The FENSA Scheme
It is estimated that around 2 million installations of replacement glazing are undertaken every year. If all of them went through the normal Building Regulations application process, it would place an enormous burden on local authorities. It is essential to have a way to ensure that the work is done properly without an unreasonable increase in the administrative and financial burden on installers and property owners.
The answer is a scheme that allows installation companies that meet certain criteria to self-certify that their work complies with the Building Regulations. The scheme is known as FENSA. This stands for Fenestration Self-Assessment. It was set up by the Glass & Glazing Federation, in association with all key stakeholders and meets with central Government approval. A sample of the work of every installer will be inspected by FENSA appointed inspectors to ensure standards are maintained. FENSA will also inform local authorities of all completed FENSA installations and issue certificates to householders confirming compliance.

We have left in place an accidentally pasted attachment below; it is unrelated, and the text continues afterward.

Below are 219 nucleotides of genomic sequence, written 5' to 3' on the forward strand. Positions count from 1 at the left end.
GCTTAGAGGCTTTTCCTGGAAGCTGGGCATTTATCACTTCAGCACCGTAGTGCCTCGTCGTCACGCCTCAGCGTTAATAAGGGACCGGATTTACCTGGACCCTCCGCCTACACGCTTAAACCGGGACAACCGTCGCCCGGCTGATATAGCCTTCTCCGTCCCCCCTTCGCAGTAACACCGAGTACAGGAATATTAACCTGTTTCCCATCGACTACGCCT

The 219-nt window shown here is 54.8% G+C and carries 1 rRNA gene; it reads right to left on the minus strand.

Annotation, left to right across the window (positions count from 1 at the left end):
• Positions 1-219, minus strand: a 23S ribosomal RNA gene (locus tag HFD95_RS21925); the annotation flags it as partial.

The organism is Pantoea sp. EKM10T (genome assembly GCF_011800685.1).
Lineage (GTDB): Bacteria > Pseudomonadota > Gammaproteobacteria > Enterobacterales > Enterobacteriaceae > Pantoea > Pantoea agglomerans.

Any installation by a firm that is not registered to self-certify, or carried out as a DIY project by a householder will need full local authority approval under the Building Regulations. Local authorities will know of all the approved installers in their areas and will be able to identify unauthorised work very easily. You should note that you, as the house owner, are ultimately responsible for ensuring the work complies with the Building Regulations.
Before you sign a contract to buy replacement glazing, be sure to ask whether the installer is able to self-certify. If not, either they, or you, will need to make an application to your local authority for approval under the Building Regulations and pay any relevant charges.
Further information is available from your Building Control Office at Church Square House, P.O.Box 42, Scunthorpe, North Lincolnshire. DN15 6XQ or you can ring them on 01724 297411/13/28. Information is also available on the GGF website at www.ggf.org.uk, or you can visit the FENSA website at www.fensa.co.uk.